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Cable-based gait rehabilitation
New approaches to restore mobility
According to the American Heart Association, 6.8M American adults have experienced a stroke, and another person has a stroke every 40 seconds. After a stroke, people often have weakness on one side that results in an irregular gait. Many patients have difficulty adjusting to a regular gait and suffer from impaired mobility. The need for physical therapy will grow in coming years as the world cares for an ageing population.
Researchers at the University of Pennsylvania have created a cable-based gait rehabilitation device that could provide improved outcomes for physical therapy patients. This device consists of a harness that is worn by the user, a cable with an active braking system attached to the harness, and force sensors on the user’s foot. Sensors monitor the user’s gait, and the brake is applied to the cable to provide resistance on the swing of the weaker limb. This system trains the weaker leg, so that the user’s gait adjusts and, ultimately, the corrected gait persists after training with the device.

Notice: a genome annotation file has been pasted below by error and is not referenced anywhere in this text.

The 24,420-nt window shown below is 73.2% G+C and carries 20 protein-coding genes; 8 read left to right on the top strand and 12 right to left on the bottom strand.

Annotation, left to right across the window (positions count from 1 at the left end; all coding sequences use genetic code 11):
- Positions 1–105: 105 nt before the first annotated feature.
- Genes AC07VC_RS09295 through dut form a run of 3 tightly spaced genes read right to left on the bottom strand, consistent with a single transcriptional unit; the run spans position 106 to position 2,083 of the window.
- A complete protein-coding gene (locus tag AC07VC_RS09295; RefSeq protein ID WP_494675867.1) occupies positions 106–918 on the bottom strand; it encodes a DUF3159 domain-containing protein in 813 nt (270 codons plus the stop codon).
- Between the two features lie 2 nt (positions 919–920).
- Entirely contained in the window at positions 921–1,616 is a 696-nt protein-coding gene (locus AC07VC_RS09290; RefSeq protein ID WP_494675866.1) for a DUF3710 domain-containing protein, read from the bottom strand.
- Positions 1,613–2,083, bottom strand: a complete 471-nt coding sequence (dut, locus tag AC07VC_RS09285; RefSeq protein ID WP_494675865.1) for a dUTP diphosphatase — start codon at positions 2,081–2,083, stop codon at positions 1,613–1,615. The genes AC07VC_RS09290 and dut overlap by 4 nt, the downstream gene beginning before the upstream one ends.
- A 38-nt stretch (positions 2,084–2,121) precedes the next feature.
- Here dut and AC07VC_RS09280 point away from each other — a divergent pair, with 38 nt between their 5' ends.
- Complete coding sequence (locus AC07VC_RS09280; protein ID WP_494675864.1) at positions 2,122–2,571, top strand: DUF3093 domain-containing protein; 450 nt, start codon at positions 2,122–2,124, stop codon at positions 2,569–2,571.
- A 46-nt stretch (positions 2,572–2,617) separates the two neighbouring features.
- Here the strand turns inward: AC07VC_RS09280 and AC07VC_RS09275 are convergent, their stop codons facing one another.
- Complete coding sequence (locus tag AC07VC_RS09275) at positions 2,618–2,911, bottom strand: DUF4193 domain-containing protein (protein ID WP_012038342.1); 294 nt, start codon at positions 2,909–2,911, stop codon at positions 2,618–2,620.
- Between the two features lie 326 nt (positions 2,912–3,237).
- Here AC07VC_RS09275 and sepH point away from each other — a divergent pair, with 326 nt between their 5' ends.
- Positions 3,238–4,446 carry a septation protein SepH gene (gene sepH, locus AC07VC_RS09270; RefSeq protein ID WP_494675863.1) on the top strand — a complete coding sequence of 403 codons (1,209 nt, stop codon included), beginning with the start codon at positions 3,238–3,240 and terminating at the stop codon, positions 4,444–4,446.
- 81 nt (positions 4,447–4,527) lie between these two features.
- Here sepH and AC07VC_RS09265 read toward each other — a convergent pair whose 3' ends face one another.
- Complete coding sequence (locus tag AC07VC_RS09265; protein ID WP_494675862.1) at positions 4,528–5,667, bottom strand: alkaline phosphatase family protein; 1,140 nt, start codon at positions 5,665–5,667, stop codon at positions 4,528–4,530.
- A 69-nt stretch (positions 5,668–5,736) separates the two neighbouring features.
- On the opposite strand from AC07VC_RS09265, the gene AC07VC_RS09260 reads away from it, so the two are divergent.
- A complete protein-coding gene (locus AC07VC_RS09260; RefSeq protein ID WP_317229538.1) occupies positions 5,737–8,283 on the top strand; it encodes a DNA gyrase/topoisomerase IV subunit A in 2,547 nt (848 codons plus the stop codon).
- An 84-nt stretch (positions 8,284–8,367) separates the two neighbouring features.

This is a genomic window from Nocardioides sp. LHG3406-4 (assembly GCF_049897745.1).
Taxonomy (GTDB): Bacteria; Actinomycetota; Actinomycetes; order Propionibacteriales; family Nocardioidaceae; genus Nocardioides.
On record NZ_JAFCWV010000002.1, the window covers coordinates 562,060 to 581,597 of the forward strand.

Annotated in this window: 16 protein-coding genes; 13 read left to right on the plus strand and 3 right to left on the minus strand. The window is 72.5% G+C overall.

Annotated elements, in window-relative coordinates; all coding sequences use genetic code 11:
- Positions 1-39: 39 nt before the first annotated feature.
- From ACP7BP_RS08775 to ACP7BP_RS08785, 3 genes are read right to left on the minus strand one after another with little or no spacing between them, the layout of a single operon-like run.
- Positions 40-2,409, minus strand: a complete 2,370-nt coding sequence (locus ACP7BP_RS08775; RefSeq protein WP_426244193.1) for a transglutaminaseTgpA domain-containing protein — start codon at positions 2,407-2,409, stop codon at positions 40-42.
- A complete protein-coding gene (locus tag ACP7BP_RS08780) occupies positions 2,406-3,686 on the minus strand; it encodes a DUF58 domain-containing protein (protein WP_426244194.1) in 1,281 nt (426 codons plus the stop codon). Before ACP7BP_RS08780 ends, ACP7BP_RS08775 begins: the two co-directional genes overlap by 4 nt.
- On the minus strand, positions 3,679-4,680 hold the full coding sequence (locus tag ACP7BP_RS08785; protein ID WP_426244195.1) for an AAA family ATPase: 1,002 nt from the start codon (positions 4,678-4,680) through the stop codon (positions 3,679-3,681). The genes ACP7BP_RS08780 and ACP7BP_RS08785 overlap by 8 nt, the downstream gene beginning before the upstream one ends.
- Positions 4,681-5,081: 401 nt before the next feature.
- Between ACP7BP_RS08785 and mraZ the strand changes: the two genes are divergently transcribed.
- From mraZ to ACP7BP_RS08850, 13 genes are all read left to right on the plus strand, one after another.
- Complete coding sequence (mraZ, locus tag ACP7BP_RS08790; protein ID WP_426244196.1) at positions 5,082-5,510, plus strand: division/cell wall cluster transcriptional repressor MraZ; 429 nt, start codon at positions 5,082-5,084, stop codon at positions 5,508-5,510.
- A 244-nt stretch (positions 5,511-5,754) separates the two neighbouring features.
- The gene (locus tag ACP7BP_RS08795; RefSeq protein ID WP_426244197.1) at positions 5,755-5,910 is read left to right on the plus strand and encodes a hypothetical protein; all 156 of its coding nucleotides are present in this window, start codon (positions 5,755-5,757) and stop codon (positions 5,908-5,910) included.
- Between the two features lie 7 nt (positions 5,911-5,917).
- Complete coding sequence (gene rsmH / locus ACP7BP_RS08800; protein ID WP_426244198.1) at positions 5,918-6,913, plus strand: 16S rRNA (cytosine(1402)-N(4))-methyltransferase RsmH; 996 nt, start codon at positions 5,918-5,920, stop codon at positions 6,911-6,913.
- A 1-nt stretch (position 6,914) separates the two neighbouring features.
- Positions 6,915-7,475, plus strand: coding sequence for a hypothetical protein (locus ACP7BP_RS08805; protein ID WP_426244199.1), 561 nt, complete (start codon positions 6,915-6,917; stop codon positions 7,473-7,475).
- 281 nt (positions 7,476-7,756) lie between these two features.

Active retraining of the affected limb
Stage of Development:
Docket # 14-7158
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University of Pennsylvania
Hardware & Circuits & Sensors
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